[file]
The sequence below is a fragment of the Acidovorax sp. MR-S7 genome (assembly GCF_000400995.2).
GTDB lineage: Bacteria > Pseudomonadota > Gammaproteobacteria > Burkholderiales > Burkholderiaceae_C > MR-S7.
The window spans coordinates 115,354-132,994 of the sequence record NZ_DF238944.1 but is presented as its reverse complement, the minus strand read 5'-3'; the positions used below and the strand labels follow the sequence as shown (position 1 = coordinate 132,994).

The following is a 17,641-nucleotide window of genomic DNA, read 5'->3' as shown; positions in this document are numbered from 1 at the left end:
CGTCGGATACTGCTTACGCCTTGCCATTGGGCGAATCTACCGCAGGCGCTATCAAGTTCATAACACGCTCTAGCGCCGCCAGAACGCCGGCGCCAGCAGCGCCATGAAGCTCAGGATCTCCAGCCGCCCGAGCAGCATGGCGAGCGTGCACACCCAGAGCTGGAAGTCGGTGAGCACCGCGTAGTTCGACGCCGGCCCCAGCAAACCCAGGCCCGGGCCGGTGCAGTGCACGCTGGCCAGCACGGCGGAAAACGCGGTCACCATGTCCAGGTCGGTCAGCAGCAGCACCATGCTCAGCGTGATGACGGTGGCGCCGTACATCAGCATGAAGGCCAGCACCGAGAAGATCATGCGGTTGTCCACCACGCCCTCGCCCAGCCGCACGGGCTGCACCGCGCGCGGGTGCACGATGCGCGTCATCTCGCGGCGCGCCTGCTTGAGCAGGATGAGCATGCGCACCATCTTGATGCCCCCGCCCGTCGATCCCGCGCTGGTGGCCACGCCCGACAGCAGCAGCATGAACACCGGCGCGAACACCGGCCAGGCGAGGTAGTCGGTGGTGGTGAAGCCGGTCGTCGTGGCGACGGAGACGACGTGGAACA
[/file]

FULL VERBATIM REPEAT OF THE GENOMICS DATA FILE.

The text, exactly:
The sequence below is a fragment of the Acidovorax sp. MR-S7 genome (assembly GCF_000400995.2).
GTDB lineage: Bacteria > Pseudomonadota > Gammaproteobacteria > Burkholderiales > Burkholderiaceae_C > MR-S7.
The window spans coordinates 115,354-132,994 of the sequence record NZ_DF238944.1 but is presented as its reverse complement, the minus strand read 5'-3'; the positions used below and the strand labels follow the sequence as shown (position 1 = coordinate 132,994).

The following is a 17,641-nucleotide window of genomic DNA, read 5'->3' as shown; positions in this document are numbered from 1 at the left end:
CGTCGGATACTGCTTACGCCTTGCCATTGGGCGAATCTACCGCAGGCGCTATCAAGTTCATAACACGCTCTAGCGCCGCCAGAACGCCGGCGCCAGCAGCGCCATGAAGCTCAGGATCTCCAGCCGCCCGAGCAGCATGGCGAGCGTGCACACCCAGAGCTGGAAGTCGGTGAGCACCGCGTAGTTCGACGCCGGCCCCAGCAAACCCAGGCCCGGGCCGGTGCAGTGCACGCTGGCCAGCACGGCGGAAAACGCGGTCACCATGTCCAGGTCGGTCAGCAGCAGCACCATGCTCAGCGTGATGACGGTGGCGCCGTACATCAGCATGAAGGCCAGCACCGAGAAGATCATGCGGTTGTCCACCACGCCCTCGCCCAGCCGCACGGGCTGCACCGCGCGCGGGTGCACGATGCGCGTCATCTCGCGGCGCGCCTGCTTGAGCAGGATGAGCATGCGCACCATCTTGATGCCCCCGCCCGTCGATCCCGCGCTGGTGGCCACGCCCGACAGCAGCAGCATGAACACCGGCGCGAACACCGGCCAGGCGAGGTAGTCGGTGGTGGTGAAGCCGGTCGTCGTGGCGACGGAGACGACGTGGAACA